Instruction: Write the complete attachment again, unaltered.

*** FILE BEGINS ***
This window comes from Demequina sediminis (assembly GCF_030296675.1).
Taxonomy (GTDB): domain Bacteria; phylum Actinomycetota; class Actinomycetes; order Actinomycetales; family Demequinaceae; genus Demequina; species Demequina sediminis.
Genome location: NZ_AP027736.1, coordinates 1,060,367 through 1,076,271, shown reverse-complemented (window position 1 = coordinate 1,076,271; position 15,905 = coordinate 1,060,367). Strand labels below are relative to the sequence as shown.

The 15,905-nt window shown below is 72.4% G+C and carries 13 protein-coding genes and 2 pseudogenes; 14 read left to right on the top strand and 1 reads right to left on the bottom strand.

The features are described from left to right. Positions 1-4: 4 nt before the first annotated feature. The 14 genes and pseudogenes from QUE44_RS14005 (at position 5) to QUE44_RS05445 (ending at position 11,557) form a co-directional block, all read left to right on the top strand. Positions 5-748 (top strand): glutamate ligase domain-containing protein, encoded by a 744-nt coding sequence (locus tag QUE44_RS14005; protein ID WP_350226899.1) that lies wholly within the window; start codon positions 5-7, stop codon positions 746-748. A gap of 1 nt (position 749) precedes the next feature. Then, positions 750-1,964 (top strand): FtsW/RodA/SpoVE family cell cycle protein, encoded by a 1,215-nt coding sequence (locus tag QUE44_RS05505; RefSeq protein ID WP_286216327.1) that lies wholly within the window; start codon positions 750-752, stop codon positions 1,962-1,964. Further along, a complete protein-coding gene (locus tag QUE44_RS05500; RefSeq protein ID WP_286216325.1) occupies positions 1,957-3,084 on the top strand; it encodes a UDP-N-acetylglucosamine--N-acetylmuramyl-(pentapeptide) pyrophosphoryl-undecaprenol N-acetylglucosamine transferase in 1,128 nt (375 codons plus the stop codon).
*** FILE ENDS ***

This window comes from Demequina sediminis (assembly GCF_030296675.1).
Taxonomy (GTDB): domain Bacteria; phylum Actinomycetota; class Actinomycetes; order Actinomycetales; family Demequinaceae; genus Demequina; species Demequina sediminis.
Genome location: NZ_AP027736.1, coordinates 1,060,367 through 1,076,271, shown reverse-complemented (window position 1 = coordinate 1,076,271; position 15,905 = coordinate 1,060,367). Strand labels below are relative to the sequence as shown.

The 15,905-nt window shown below is 72.4% G+C and carries 13 protein-coding genes and 2 pseudogenes; 14 read left to right on the top strand and 1 reads right to left on the bottom strand.

The features are described from left to right. Positions 1-4: 4 nt before the first annotated feature. The 14 genes and pseudogenes from QUE44_RS14005 (at position 5) to QUE44_RS05445 (ending at position 11,557) form a co-directional block, all read left to right on the top strand. Positions 5-748 (top strand): glutamate ligase domain-containing protein, encoded by a 744-nt coding sequence (locus tag QUE44_RS14005; protein ID WP_350226899.1) that lies wholly within the window; start codon positions 5-7, stop codon positions 746-748. A gap of 1 nt (position 749) precedes the next feature. Then, positions 750-1,964 (top strand): FtsW/RodA/SpoVE family cell cycle protein, encoded by a 1,215-nt coding sequence (locus tag QUE44_RS05505; RefSeq protein ID WP_286216327.1) that lies wholly within the window; start codon positions 750-752, stop codon positions 1,962-1,964. Further along, a complete protein-coding gene (locus tag QUE44_RS05500; RefSeq protein ID WP_286216325.1) occupies positions 1,957-3,084 on the top strand; it encodes a UDP-N-acetylglucosamine--N-acetylmuramyl-(pentapeptide) pyrophosphoryl-undecaprenol N-acetylglucosamine transferase in 1,128 nt (375 codons plus the stop codon).